Councils awarded scorecards for their climate plans

Climate Emergency UK has graded every council in Britain on their climate action plans, and produced a ranking. They can be viewed at

Councils receiving top marks include Manchester, Solihull and Edinburgh, which all scored over 80%. The average score across the 409 UK councils was 43%.

Luton’s climate action plan scored just 19%, putting it in the lower reaches of the ranking – though better than the fifth of councils have no plan at all, and thus scored zero.

Climate Emergency UK, which was founded to track and support climate emergency declarations, used a team of volunteers to read council action plans. Scores were allocated based on community engagement, clear goals, costings, timelines and political commitment. The full checklist can be viewed here, along with the methodology.

This methodology was released after Luton’s climate plan was published, and sources at the council expressed frustrations with the process that led to Luton’s low score. The Climate Emergency UK assessors only looked at Climate Action Plans as a single document. Luton council provided supporting documentation along with the plan that would have filled in more of the criteria, but only the single document was assessed.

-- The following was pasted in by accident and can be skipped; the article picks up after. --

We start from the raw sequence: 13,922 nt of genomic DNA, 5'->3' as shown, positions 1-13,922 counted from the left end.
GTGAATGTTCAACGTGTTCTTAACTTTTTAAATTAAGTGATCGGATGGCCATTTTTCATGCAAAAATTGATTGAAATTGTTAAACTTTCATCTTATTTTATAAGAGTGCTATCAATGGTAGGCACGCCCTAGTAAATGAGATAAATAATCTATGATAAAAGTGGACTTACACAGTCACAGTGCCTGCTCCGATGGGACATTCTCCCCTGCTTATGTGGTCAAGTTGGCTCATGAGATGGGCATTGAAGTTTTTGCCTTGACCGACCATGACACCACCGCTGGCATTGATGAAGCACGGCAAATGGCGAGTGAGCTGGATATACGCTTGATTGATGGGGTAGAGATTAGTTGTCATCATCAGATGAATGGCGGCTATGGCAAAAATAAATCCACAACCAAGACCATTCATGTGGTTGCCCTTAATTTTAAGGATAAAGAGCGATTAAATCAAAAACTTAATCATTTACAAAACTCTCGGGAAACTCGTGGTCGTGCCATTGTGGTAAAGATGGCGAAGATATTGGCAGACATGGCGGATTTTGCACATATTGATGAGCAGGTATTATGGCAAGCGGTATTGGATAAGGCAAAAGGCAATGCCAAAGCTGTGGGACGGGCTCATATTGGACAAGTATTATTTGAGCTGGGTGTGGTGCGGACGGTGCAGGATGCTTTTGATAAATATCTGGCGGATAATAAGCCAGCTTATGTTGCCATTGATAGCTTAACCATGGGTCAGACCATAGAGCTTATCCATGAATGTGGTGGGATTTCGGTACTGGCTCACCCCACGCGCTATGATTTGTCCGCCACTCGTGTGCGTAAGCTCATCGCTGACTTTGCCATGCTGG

The timing of the rankings is not ideal for Luton either, as an updated action plan is due in Spring 2022. The existing plan is clear in the introduction that “this is only a starting point”, and that “this plan does not describe how the borough as a whole will reach carbon neutrality.”

While the rankings may not tell the whole story in Luton, they do provide a baseline, and the Climate Emergency UK project brings together council plans in one place for easy comparison and learning.

For more on the Council Climate Scorecards, see this interview with Isaac Beevor, who is from Luton and is currently Campaigns and Policy Officer at Climate Emergency UK. You may also wish to support the charity’s crowdfunder to expand their process to include climate action, and assess how well councils are translating their plans into actual emissions reductions.


Published by Jeremy Williams

Jeremy is an author and activist based in Luton. He writes serious books for adults, less serious books for children. His blog, The Earthbound Report, has been recognised as the best green blog in the UK by Vuelio and the UK Blog Awards.

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